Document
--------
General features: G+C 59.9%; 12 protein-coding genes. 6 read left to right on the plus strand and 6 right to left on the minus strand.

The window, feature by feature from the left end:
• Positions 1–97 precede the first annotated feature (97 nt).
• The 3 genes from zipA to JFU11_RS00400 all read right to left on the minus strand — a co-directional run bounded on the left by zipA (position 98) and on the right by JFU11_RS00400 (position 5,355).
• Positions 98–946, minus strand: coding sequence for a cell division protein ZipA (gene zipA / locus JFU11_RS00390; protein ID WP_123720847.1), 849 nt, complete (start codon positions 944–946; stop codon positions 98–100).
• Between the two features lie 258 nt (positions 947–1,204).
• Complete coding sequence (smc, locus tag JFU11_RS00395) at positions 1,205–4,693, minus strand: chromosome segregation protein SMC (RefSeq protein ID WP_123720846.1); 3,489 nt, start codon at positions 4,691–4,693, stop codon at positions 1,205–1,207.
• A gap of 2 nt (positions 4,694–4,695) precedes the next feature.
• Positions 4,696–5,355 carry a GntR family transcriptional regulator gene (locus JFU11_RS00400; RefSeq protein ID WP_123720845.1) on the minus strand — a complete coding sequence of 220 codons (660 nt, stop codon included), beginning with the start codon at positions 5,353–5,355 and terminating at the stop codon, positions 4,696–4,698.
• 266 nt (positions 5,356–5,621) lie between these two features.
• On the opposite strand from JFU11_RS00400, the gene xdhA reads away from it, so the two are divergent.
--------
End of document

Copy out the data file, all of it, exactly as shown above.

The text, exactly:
General features: G+C 59.9%; 12 protein-coding genes. 6 read left to right on the plus strand and 6 right to left on the minus strand.

The window, feature by feature from the left end:
• Positions 1–97 precede the first annotated feature (97 nt).
• The 3 genes from zipA to JFU11_RS00400 all read right to left on the minus strand — a co-directional run bounded on the left by zipA (position 98) and on the right by JFU11_RS00400 (position 5,355).
• Positions 98–946, minus strand: coding sequence for a cell division protein ZipA (gene zipA / locus JFU11_RS00390; protein ID WP_123720847.1), 849 nt, complete (start codon positions 944–946; stop codon positions 98–100).
• Between the two features lie 258 nt (positions 947–1,204).
• Complete coding sequence (smc, locus tag JFU11_RS00395) at positions 1,205–4,693, minus strand: chromosome segregation protein SMC (RefSeq protein ID WP_123720846.1); 3,489 nt, start codon at positions 4,691–4,693, stop codon at positions 1,205–1,207.
• A gap of 2 nt (positions 4,694–4,695) precedes the next feature.
• Positions 4,696–5,355 carry a GntR family transcriptional regulator gene (locus JFU11_RS00400; RefSeq protein ID WP_123720845.1) on the minus strand — a complete coding sequence of 220 codons (660 nt, stop codon included), beginning with the start codon at positions 5,353–5,355 and terminating at the stop codon, positions 4,696–4,698.
• 266 nt (positions 5,356–5,621) lie between these two features.
• On the opposite strand from JFU11_RS00400, the gene xdhA reads away from it, so the two are divergent.